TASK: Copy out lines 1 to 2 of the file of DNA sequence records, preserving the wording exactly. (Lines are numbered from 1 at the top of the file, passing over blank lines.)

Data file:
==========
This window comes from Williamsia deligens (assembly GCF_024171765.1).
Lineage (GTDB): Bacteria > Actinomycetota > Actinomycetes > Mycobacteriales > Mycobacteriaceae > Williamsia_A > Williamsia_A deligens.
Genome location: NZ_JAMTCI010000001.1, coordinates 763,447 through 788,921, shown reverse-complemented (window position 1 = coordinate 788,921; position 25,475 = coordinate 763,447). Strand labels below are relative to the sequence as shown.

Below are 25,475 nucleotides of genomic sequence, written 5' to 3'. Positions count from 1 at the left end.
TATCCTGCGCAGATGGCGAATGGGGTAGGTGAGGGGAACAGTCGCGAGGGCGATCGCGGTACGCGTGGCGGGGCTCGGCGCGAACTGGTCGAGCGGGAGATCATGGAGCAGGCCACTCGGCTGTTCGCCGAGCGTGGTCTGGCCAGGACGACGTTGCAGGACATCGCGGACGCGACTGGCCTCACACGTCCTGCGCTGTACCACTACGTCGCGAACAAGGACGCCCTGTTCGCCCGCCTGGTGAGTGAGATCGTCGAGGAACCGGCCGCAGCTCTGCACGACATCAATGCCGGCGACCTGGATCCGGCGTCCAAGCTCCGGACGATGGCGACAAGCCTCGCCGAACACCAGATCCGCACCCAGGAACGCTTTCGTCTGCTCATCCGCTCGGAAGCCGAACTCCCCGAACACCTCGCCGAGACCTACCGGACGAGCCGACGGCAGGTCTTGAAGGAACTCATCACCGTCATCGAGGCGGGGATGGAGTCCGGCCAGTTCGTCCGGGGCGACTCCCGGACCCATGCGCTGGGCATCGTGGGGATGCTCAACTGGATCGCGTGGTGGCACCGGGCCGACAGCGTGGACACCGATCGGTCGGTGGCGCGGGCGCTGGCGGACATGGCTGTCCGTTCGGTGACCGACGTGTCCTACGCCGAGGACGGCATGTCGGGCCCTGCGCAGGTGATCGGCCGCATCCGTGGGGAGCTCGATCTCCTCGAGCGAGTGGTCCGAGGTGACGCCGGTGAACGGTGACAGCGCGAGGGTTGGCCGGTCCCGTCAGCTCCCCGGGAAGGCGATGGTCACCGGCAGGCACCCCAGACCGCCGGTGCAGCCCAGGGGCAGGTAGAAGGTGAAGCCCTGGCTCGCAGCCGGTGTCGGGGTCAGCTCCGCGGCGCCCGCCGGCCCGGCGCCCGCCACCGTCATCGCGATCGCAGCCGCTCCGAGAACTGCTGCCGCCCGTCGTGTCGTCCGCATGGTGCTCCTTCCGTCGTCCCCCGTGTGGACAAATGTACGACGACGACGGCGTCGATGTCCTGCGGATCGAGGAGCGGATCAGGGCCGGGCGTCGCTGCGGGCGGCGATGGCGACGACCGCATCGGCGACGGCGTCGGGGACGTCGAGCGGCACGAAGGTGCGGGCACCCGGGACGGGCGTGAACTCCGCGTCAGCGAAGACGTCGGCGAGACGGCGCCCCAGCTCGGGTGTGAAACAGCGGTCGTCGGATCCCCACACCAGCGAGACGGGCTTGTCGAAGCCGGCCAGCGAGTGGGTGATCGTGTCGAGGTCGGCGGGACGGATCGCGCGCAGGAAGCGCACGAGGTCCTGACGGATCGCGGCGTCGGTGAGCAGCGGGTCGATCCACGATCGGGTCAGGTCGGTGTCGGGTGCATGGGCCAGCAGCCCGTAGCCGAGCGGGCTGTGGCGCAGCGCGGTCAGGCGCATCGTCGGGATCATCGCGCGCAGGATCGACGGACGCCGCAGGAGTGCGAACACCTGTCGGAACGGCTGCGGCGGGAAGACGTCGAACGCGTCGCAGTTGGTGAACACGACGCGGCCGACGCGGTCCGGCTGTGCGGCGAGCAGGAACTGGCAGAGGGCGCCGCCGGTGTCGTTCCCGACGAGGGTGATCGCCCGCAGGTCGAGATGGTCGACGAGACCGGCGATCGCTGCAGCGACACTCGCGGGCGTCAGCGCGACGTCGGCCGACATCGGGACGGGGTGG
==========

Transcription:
This window comes from Williamsia deligens (assembly GCF_024171765.1).
Lineage (GTDB): Bacteria > Actinomycetota > Actinomycetes > Mycobacteriales > Mycobacteriaceae > Williamsia_A > Williamsia_A deligens.